This, I knew, was what I couldn’t get back home. This was why I’d picked up stakes and moved to Vietnam. The eel was so great that I wanted to turn to my neighbors and tell them that it justified everything.

But I had no neighbors. I was alone in this restaurant — alone and confused. After all, this seemed to be a quality spot; the eel was proof. So where was everyone? What was I doing wrong?

Those first months in Vietnam were full of such confusion. All around me, I was fairly sure, were amazing food experiences waiting to be had, yet I couldn’t figure out what to eat, how to order, and where, and when, and why. At lunch, for example, I’d often order pho at the renowned Pho Hoa Pasteur. But when I told my students in my English classes, they looked confused. To them, pho was breakfast, not a midday meal. I’d protest: Plenty of Vietnamese people were at Pho Hoa Pasteur! My students would backtrack, perhaps wanting not to contradict their teacher, or just to make me feel comfortable. Oh, sure, they’d say, you can eat any food anytime you want. Khong sao — no problem.

But it was a problem. And I knew its roots. At Vietnamese restaurants in America, all kinds of foods are served together — noodles, soups, stir-frys, spring rolls. But in Vietnam, restaurants are often devoted to a single dish: pho, banh xeo (a rice crepe stuffed with pork and bean sprouts), goat hot pot. Adapting to this was hard. Knowing only a small subset of dishes, and only a few words of Vietnamese, I didn’t even know what to commit myself to. I knew that I should just blindly walk in, point to whatever I saw on other tables, and enjoy the result, but fear and shyness kept me at bay. Is there anything more alienating than not knowing how to eat?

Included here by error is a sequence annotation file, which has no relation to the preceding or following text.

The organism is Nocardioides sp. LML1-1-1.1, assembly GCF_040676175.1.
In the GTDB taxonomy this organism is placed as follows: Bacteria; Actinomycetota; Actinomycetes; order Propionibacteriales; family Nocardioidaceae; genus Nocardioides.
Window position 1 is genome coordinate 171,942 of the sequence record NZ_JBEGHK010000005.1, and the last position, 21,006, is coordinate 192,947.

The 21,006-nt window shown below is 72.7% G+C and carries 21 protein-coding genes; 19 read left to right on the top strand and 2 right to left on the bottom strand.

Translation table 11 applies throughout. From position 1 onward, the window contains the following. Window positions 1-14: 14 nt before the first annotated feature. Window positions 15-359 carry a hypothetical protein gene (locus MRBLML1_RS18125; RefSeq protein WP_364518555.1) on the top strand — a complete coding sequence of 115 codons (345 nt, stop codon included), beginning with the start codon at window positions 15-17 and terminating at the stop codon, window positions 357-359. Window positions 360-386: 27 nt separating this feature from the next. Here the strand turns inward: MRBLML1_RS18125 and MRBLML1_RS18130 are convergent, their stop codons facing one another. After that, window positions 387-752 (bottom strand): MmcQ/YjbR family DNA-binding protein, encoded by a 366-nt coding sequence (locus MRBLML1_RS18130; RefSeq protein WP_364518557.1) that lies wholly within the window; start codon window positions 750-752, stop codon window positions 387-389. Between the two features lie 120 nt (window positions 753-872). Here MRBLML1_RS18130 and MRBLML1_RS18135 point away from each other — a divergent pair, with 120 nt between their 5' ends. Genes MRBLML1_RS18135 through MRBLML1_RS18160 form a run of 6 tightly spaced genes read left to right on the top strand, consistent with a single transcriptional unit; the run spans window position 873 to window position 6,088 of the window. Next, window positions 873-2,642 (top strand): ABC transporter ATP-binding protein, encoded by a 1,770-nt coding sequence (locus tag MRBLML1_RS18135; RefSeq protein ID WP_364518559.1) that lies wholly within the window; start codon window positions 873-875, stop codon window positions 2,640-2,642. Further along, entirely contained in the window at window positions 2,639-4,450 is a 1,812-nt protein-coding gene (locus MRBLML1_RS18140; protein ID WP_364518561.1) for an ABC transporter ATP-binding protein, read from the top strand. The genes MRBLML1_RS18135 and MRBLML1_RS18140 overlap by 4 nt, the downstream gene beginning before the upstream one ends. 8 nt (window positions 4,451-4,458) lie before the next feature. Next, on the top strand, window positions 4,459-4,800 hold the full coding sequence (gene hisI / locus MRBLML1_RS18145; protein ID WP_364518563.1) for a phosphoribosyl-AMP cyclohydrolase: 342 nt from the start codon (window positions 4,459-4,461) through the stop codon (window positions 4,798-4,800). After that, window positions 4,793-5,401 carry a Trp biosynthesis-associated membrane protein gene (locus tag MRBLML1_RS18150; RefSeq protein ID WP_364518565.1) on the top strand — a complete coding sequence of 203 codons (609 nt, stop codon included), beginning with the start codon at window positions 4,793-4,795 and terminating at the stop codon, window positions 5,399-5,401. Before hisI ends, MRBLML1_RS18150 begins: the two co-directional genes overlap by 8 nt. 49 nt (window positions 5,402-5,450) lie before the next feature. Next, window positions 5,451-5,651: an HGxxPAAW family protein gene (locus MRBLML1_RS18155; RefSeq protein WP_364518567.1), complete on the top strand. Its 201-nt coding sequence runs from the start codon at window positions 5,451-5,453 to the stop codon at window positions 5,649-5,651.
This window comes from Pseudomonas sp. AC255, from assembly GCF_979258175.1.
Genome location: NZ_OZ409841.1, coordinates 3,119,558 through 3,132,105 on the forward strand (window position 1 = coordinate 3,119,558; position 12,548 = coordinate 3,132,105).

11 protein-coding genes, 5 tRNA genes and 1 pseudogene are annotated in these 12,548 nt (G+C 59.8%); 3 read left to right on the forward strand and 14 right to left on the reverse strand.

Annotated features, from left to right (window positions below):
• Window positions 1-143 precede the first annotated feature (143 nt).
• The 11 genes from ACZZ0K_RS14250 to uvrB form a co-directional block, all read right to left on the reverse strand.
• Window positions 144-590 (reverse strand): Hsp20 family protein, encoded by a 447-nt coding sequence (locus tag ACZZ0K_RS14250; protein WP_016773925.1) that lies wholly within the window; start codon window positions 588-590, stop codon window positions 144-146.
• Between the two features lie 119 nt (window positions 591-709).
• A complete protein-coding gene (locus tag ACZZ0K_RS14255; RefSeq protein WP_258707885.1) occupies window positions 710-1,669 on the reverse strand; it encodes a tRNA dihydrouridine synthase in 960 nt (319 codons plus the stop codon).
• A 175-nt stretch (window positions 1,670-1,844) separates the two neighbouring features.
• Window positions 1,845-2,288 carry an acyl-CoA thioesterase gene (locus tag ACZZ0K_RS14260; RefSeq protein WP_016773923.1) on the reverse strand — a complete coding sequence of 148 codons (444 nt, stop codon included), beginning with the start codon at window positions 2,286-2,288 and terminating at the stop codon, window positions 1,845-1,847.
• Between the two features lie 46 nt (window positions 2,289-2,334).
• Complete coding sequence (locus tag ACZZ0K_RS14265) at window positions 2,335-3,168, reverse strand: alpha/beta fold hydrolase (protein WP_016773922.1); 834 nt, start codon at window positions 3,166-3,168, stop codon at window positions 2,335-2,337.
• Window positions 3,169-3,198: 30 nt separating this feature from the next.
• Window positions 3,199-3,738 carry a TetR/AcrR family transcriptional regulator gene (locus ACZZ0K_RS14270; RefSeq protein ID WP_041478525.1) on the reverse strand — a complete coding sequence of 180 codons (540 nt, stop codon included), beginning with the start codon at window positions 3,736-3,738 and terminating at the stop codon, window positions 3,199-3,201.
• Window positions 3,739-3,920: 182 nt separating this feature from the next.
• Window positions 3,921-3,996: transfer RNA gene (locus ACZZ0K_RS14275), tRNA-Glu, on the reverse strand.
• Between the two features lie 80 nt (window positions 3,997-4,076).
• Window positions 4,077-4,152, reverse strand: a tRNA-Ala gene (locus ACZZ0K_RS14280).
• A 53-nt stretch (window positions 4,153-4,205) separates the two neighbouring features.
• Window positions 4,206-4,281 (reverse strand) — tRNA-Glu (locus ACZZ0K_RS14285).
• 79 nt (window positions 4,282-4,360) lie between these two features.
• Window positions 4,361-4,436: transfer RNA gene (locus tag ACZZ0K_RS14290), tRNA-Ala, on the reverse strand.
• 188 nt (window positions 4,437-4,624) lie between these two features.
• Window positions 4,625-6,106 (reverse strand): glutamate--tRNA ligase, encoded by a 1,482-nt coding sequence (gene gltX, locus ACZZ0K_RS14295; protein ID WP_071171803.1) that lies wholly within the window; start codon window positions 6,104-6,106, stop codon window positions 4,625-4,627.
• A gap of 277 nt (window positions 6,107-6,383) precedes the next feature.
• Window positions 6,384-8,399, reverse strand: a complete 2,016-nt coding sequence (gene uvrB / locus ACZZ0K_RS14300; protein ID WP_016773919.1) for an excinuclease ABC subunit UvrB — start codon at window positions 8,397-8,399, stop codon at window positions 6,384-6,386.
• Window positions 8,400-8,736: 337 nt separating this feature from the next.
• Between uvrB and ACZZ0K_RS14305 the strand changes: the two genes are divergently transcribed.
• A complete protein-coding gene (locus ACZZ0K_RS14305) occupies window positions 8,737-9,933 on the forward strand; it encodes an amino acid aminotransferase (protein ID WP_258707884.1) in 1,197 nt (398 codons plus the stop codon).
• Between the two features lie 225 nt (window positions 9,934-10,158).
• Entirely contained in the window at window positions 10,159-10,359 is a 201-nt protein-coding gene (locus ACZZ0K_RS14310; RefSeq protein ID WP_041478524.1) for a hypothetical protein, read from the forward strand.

Too often I wound up at the non-Vietnamese restaurants in the backpacker and tourist districts. They were often good: excellent Italian fare, thanks in part to fresh tomatoes and basil; a devoted expatriate clientele demanded serious Japanese; and a century of French colonialism meant that pâté, red wine and onion soup were vernacular dishes. But these meals all reminded me of my ongoing failure to penetrate Vietnamese culture.

After a few months, I moved from my sixth-floor rented room to another on the fifth floor. The new room was larger and air-conditioned, but I took it for the simple reason that it had a tiled patio that was ideal for takeout alfresco lunches.

But what to bring home? Ham-and-brie sandwiches? Thai ground pork with holy basil? On a stroll down nearby Bui Vien Street one day, I spotted a man grilling pork chops outside a com binh dan, an institution that translates as “the people’s food.” Com binh dan are everywhere in Vietnam. For less than a dollar, you can have a plate of rice and a serving of, say, pork belly braised in fish sauce and sugar, water spinach (rau muong) stir-fried with garlic, or a soup of bitter melon stuffed with pork and mushrooms

But com binh dan had never appealed to me. Maybe their folding tables, plastic chairs and worn silverware looked too shabby. Maybe the pre-made dishes, sitting in the humid open air, turned me off. Maybe I needed to read a menu. Or maybe I was just afraid. My palate could handle a challenge, my fragile psyche couldn’t.